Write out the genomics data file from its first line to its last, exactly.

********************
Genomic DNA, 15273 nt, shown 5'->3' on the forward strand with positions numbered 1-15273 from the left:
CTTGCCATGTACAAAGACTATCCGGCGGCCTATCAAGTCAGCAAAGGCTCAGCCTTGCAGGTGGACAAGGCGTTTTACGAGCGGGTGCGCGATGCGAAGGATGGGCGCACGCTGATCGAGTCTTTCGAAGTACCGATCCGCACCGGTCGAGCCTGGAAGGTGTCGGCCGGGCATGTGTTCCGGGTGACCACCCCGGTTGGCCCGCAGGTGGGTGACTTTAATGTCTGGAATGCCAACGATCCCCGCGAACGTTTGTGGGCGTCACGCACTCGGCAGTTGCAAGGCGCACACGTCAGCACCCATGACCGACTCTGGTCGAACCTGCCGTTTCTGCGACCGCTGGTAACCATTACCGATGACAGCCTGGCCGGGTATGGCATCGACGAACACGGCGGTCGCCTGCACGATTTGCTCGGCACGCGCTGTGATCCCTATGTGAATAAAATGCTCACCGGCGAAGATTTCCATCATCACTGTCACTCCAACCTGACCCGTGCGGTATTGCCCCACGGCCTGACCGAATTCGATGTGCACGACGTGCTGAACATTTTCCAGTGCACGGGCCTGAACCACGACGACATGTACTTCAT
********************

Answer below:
Genomic DNA, 15273 nt, shown 5'->3' on the forward strand with positions numbered 1-15273 from the left:
CTTGCCATGTACAAAGACTATCCGGCGGCCTATCAAGTCAGCAAAGGCTCAGCCTTGCAGGTGGACAAGGCGTTTTACGAGCGGGTGCGCGATGCGAAGGATGGGCGCACGCTGATCGAGTCTTTCGAAGTACCGATCCGCACCGGTCGAGCCTGGAAGGTGTCGGCCGGGCATGTGTTCCGGGTGACCACCCCGGTTGGCCCGCAGGTGGGTGACTTTAATGTCTGGAATGCCAACGATCCCCGCGAACGTTTGTGGGCGTCACGCACTCGGCAGTTGCAAGGCGCACACGTCAGCACCCATGACCGACTCTGGTCGAACCTGCCGTTTCTGCGACCGCTGGTAACCATTACCGATGACAGCCTGGCCGGGTATGGCATCGACGAACACGGCGGTCGCCTGCACGATTTGCTCGGCACGCGCTGTGATCCCTATGTGAATAAAATGCTCACCGGCGAAGATTTCCATCATCACTGTCACTCCAACCTGACCCGTGCGGTATTGCCCCACGGCCTGACCGAATTCGATGTGCACGACGTGCTGAACATTTTCCAGTGCACGGGCCTGAACCACGACGACATGTACTTCAT